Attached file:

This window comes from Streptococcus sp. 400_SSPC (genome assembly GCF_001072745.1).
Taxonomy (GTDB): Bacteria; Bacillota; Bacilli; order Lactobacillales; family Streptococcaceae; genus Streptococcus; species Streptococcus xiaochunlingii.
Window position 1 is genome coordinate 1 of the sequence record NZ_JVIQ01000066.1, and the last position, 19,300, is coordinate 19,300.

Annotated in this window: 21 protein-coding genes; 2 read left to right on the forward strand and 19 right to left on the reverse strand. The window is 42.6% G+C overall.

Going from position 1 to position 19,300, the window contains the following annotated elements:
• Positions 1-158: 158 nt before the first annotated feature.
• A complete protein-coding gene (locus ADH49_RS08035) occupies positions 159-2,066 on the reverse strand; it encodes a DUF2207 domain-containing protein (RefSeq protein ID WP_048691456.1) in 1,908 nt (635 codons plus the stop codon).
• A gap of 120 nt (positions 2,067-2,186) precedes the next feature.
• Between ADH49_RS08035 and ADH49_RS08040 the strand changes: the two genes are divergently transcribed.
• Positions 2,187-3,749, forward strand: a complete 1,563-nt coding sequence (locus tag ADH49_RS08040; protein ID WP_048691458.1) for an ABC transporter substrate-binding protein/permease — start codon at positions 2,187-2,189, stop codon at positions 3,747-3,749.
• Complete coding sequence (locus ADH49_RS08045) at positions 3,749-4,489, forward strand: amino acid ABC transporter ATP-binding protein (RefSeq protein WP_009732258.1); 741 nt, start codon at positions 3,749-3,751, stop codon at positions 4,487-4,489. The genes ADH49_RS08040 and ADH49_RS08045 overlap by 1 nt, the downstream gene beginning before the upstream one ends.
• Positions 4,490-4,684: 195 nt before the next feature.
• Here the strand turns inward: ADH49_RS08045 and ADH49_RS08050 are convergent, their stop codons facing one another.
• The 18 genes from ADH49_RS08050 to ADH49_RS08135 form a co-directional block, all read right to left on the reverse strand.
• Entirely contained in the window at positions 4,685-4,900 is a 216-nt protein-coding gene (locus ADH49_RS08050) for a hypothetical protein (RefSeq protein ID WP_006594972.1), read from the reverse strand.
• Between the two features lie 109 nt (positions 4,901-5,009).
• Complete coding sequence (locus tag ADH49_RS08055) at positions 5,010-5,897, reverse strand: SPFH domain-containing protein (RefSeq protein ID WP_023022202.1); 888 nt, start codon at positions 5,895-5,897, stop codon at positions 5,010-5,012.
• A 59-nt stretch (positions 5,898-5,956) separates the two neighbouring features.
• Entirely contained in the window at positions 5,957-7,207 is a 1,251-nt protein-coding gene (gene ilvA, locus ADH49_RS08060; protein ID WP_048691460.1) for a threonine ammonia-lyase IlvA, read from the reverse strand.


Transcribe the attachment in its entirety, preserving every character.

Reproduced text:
This window comes from Streptococcus sp. 400_SSPC (genome assembly GCF_001072745.1).
Taxonomy (GTDB): Bacteria; Bacillota; Bacilli; order Lactobacillales; family Streptococcaceae; genus Streptococcus; species Streptococcus xiaochunlingii.
Window position 1 is genome coordinate 1 of the sequence record NZ_JVIQ01000066.1, and the last position, 19,300, is coordinate 19,300.

Annotated in this window: 21 protein-coding genes; 2 read left to right on the forward strand and 19 right to left on the reverse strand. The window is 42.6% G+C overall.

Going from position 1 to position 19,300, the window contains the following annotated elements:
• Positions 1-158: 158 nt before the first annotated feature.
• A complete protein-coding gene (locus ADH49_RS08035) occupies positions 159-2,066 on the reverse strand; it encodes a DUF2207 domain-containing protein (RefSeq protein ID WP_048691456.1) in 1,908 nt (635 codons plus the stop codon).
• A gap of 120 nt (positions 2,067-2,186) precedes the next feature.
• Between ADH49_RS08035 and ADH49_RS08040 the strand changes: the two genes are divergently transcribed.
• Positions 2,187-3,749, forward strand: a complete 1,563-nt coding sequence (locus tag ADH49_RS08040; protein ID WP_048691458.1) for an ABC transporter substrate-binding protein/permease — start codon at positions 2,187-2,189, stop codon at positions 3,747-3,749.
• Complete coding sequence (locus ADH49_RS08045) at positions 3,749-4,489, forward strand: amino acid ABC transporter ATP-binding protein (RefSeq protein WP_009732258.1); 741 nt, start codon at positions 3,749-3,751, stop codon at positions 4,487-4,489. The genes ADH49_RS08040 and ADH49_RS08045 overlap by 1 nt, the downstream gene beginning before the upstream one ends.
• Positions 4,490-4,684: 195 nt before the next feature.
• Here the strand turns inward: ADH49_RS08045 and ADH49_RS08050 are convergent, their stop codons facing one another.
• The 18 genes from ADH49_RS08050 to ADH49_RS08135 form a co-directional block, all read right to left on the reverse strand.
• Entirely contained in the window at positions 4,685-4,900 is a 216-nt protein-coding gene (locus ADH49_RS08050) for a hypothetical protein (RefSeq protein ID WP_006594972.1), read from the reverse strand.
• Between the two features lie 109 nt (positions 4,901-5,009).
• Complete coding sequence (locus tag ADH49_RS08055) at positions 5,010-5,897, reverse strand: SPFH domain-containing protein (RefSeq protein ID WP_023022202.1); 888 nt, start codon at positions 5,895-5,897, stop codon at positions 5,010-5,012.
• A 59-nt stretch (positions 5,898-5,956) separates the two neighbouring features.
• Entirely contained in the window at positions 5,957-7,207 is a 1,251-nt protein-coding gene (gene ilvA, locus ADH49_RS08060; protein ID WP_048691460.1) for a threonine ammonia-lyase IlvA, read from the reverse strand.